Shortly after, he and Jordan had a massive falling out. When Jordan began to develop feelings for him, and told him as much in her own way, Gus rejected the very idea, and chose that moment to pick a fight, instead. After that, she took him back to the Bar, and hasn’t spoken to him, since.

About two days after Christmas, 09 (Millitime), Gus came down with the IMDb flu, which had been going round the bar. Because of his severe sleep deprivation caused by his panic attacks, the flu hit him especially hard. He was found running around up in the rafters, believing himself to be Lt. Cmdr. Scott, and was convinced that he was in the engine room of the Starship Enterprise. When Guppy Sandhu took him to the infirmary to get him to rest, Gus became defensive, believing Guppy to be some sort of alien invader, and shoved him across the room, causing him to hit his head on a trolley. Justified by the attack, Guppy then sedated Gus, though he didn’t leave the infirmary until several hours later, opting to stay and watch over his friend. Sometime in the night, after Guppy had fallen asleep, Gus escaped from the infirmary, and finding his door back in the Bar, left suddenly, ostensibly disappearing from the grounds completely.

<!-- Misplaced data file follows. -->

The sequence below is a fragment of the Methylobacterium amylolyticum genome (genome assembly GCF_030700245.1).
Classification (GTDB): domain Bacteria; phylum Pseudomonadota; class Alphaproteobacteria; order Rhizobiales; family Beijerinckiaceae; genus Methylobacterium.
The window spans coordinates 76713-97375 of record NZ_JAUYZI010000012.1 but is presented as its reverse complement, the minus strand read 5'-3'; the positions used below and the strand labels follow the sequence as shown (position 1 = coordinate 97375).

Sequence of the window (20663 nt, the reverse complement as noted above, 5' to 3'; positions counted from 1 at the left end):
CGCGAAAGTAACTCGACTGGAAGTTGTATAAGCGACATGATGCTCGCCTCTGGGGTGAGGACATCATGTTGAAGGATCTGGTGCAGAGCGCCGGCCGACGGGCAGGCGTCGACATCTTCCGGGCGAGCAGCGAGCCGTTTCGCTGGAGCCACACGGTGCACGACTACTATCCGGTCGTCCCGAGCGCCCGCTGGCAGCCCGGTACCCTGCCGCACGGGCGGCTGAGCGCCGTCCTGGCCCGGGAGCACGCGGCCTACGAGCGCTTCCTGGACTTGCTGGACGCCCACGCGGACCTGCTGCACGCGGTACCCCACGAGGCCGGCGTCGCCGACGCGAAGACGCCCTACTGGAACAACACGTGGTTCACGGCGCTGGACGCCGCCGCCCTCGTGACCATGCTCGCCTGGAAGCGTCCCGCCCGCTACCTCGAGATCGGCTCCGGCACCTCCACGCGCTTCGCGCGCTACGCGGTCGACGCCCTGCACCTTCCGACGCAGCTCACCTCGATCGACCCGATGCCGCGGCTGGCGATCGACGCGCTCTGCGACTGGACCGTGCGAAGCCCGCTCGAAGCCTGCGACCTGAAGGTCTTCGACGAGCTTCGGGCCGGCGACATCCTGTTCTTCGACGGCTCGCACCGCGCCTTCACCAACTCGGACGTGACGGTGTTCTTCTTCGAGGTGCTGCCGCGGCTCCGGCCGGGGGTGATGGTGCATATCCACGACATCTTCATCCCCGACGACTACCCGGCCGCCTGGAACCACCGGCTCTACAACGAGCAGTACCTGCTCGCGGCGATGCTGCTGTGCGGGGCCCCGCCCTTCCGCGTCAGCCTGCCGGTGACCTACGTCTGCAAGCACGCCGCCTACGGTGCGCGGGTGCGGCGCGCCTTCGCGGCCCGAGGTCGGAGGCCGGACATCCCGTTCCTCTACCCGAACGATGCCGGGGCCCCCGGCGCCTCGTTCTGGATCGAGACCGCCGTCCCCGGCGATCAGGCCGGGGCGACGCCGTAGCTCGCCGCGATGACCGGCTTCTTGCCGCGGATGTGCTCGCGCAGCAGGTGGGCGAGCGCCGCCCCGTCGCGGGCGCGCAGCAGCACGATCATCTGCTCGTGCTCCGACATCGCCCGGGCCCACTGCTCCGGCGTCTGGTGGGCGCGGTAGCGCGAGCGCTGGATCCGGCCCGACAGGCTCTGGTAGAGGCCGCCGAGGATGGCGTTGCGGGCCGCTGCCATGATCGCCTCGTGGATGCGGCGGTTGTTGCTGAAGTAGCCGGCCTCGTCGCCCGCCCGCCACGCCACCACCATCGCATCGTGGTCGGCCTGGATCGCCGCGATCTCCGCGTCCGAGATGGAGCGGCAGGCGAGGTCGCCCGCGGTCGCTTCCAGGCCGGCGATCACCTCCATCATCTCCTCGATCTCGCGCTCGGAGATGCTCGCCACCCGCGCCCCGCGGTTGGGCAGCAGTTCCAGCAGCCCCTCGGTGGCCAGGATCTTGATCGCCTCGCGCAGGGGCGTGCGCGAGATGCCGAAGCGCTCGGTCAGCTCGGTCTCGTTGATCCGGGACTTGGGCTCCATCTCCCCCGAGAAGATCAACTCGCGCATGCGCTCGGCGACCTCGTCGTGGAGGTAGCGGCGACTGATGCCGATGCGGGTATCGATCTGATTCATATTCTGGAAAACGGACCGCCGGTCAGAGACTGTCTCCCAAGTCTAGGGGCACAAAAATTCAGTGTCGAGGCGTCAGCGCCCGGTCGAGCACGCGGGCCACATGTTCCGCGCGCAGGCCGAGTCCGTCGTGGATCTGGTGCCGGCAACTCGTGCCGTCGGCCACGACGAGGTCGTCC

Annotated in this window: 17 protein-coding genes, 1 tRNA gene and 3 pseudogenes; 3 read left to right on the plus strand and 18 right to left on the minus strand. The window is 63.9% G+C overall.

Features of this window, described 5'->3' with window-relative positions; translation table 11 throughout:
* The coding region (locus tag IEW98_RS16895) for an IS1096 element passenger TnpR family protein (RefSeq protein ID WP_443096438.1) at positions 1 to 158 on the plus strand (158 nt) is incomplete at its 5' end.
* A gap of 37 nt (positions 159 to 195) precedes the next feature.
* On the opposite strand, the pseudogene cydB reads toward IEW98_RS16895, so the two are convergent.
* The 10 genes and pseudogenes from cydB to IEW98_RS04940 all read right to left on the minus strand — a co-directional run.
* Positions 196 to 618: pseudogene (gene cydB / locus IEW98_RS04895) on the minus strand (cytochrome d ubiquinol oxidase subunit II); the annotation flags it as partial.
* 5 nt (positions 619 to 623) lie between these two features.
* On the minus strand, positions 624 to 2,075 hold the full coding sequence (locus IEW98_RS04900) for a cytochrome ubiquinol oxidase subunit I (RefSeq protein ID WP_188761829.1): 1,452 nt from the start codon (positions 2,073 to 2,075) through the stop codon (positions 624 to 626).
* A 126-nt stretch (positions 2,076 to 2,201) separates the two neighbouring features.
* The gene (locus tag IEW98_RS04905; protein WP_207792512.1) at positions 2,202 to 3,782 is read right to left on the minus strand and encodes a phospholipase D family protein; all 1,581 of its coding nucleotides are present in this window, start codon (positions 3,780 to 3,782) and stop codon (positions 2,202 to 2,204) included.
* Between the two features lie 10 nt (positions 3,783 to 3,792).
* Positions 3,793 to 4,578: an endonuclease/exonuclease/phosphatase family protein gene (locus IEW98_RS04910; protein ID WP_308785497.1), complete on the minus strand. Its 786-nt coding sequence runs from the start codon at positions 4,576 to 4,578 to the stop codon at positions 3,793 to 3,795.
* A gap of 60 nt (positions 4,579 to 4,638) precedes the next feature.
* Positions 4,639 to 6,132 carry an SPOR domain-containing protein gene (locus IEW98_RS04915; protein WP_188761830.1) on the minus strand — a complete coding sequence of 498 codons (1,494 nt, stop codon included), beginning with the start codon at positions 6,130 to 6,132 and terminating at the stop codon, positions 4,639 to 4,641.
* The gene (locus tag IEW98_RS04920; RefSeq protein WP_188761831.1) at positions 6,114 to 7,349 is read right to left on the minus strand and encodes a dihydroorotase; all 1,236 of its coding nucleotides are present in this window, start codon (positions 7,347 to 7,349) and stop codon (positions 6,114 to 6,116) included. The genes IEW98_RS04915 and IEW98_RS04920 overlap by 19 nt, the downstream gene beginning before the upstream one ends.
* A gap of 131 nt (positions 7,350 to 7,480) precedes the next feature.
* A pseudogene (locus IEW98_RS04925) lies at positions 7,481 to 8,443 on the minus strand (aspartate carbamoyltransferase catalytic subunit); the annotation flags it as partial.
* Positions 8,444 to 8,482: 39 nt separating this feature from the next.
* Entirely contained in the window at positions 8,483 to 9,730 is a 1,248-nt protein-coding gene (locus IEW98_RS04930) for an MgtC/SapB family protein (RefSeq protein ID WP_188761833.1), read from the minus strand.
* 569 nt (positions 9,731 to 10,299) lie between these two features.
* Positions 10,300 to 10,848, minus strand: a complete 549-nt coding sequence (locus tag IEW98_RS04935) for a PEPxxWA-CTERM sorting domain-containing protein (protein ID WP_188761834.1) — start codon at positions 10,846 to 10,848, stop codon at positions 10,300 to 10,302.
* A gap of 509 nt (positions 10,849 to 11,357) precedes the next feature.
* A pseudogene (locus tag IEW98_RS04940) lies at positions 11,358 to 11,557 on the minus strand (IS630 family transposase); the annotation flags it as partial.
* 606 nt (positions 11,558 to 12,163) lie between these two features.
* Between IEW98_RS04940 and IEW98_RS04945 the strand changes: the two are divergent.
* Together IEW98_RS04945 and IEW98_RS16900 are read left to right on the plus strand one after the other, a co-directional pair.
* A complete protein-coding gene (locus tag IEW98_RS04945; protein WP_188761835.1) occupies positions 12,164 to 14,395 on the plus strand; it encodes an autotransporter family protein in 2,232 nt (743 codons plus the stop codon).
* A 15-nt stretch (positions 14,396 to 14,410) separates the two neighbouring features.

Out of Milliways

Unlike almost everyone else, Gus did not emerge through a door on the other side. Stepping through the door in Milliways, he woke up from a coma in his world, to find that it had only been nine weeks since trying to blackmail the reverend, rather than the two years that he’d thought it had been.

The next two or three weeks he spent in hospital were a particularly tough time for him. While the staff all seemed rather pleasant around him, he was always certain that it was just a matter of minutes before a police officer came in to formally arrest him. But, as the time went on, and no police officers came, Gus only grew more confused. He didn’t dare ask what had actually happened the night he was shot, for fear of implicating himself, so he went on with his new life of physical therapy and having to re-learn how to hold a pencil.

The day he was discharged (still no police), Charlie’s wife stopped by the hospital, and upon giving him an envelope stuffed full of cash, told him that everything had been “taken care of,” and to get the hell out of Oregon and never come back. She didn’t stick around long enough for Gus to ask any questions. Taking the cash, he did as he was told, however, and surprised to learn that his fake identity was still holding up, made his way to Portland, whereupon he took the first flight back to Manhattan, where he knew he could easily disappear for a while.